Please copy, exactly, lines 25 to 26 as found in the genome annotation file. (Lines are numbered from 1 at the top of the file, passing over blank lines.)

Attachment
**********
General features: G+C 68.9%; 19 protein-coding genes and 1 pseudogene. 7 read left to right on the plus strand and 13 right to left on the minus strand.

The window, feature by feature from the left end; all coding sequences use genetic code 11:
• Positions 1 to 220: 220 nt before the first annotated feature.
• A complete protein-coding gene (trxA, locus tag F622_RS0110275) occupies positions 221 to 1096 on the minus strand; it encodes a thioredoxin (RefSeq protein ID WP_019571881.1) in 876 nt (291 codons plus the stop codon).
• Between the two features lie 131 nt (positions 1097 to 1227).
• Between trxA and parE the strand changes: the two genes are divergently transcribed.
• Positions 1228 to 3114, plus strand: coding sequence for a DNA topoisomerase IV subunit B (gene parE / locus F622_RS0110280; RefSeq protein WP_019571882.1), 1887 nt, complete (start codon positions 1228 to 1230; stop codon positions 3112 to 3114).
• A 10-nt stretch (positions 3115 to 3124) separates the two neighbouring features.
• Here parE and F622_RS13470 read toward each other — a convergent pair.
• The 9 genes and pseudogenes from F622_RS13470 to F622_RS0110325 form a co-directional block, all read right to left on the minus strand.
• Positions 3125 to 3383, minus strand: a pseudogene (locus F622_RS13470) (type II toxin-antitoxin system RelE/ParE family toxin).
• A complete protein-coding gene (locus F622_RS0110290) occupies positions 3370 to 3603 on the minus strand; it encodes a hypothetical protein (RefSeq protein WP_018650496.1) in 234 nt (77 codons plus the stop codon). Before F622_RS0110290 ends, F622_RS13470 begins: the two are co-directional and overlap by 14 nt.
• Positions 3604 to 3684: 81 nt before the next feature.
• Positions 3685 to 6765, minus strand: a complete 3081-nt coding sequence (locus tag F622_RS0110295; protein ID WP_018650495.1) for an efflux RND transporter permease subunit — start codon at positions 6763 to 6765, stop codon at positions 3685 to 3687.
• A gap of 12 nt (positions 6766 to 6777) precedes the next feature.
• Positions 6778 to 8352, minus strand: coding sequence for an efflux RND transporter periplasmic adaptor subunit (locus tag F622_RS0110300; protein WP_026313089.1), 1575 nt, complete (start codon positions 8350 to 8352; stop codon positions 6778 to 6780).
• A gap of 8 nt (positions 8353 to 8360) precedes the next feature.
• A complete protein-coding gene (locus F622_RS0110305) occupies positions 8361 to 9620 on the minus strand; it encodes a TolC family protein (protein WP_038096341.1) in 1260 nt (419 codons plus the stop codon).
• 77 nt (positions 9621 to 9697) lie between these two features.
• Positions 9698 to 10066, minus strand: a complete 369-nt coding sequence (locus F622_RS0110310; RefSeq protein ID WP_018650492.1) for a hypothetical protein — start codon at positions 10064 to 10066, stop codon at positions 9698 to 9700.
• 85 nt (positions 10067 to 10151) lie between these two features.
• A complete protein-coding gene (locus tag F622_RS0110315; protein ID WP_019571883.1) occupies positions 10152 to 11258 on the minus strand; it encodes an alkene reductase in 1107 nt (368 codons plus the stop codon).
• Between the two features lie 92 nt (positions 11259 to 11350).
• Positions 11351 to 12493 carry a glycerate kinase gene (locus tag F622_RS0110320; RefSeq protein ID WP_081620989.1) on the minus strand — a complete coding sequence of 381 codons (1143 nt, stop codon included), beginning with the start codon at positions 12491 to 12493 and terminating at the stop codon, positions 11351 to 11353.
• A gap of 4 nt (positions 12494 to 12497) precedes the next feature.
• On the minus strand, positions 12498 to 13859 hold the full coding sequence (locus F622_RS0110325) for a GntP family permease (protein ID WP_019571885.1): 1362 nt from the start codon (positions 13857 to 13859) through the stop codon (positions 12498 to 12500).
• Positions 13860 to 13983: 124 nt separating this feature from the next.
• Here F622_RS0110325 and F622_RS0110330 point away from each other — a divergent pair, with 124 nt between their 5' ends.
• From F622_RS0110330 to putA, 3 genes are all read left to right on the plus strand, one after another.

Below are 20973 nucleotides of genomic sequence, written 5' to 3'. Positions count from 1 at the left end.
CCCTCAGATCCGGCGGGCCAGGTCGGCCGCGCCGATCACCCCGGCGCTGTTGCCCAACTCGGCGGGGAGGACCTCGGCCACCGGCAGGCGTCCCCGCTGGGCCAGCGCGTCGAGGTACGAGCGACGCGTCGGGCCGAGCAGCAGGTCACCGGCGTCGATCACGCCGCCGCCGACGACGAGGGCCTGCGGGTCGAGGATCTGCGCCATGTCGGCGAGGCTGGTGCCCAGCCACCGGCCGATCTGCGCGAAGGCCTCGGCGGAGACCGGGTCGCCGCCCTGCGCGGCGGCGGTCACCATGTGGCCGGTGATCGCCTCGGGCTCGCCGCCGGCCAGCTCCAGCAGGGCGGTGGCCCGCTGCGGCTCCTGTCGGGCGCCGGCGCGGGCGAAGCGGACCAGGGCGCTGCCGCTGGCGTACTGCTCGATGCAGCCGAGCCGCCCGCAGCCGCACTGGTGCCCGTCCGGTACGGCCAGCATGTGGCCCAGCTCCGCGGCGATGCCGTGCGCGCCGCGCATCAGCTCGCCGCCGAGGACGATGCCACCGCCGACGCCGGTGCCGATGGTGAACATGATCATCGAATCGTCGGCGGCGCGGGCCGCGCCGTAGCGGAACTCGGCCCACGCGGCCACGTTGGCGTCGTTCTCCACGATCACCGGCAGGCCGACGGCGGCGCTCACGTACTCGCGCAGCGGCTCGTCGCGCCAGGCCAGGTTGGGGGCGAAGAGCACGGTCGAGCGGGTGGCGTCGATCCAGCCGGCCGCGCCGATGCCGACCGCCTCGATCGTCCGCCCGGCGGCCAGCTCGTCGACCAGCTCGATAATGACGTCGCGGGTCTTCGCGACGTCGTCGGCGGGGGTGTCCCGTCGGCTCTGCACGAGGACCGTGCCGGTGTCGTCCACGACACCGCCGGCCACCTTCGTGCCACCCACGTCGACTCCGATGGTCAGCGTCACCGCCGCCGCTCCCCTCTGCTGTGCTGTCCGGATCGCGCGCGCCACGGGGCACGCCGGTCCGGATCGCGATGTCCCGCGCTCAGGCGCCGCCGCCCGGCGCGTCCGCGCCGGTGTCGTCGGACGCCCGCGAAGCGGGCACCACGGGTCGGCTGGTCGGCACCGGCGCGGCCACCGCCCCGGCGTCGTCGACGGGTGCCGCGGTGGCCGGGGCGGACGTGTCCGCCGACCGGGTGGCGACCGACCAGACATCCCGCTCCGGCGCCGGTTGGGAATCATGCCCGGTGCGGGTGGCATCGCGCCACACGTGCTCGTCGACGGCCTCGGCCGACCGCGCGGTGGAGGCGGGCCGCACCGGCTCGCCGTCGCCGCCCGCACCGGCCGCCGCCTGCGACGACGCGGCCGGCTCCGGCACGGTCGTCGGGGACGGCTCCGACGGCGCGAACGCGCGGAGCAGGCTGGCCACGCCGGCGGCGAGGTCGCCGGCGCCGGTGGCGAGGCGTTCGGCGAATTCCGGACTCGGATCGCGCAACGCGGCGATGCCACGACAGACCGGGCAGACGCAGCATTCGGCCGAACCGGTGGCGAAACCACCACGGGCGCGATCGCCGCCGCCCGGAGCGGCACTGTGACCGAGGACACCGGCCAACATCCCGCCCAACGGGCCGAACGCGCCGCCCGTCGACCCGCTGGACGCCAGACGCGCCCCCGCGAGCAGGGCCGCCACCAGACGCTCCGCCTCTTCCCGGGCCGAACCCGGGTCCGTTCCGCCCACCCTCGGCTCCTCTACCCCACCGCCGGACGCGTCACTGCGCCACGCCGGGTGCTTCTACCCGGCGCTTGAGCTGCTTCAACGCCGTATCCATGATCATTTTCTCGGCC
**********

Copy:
• A gap of 4 nt (positions 12494 to 12497) precedes the next feature.
• On the minus strand, positions 12498 to 13859 hold the full coding sequence (locus F622_RS0110325) for a GntP family permease (protein ID WP_019571885.1): 1362 nt from the start codon (positions 13857 to 13859) through the stop codon (positions 12498 to 12500).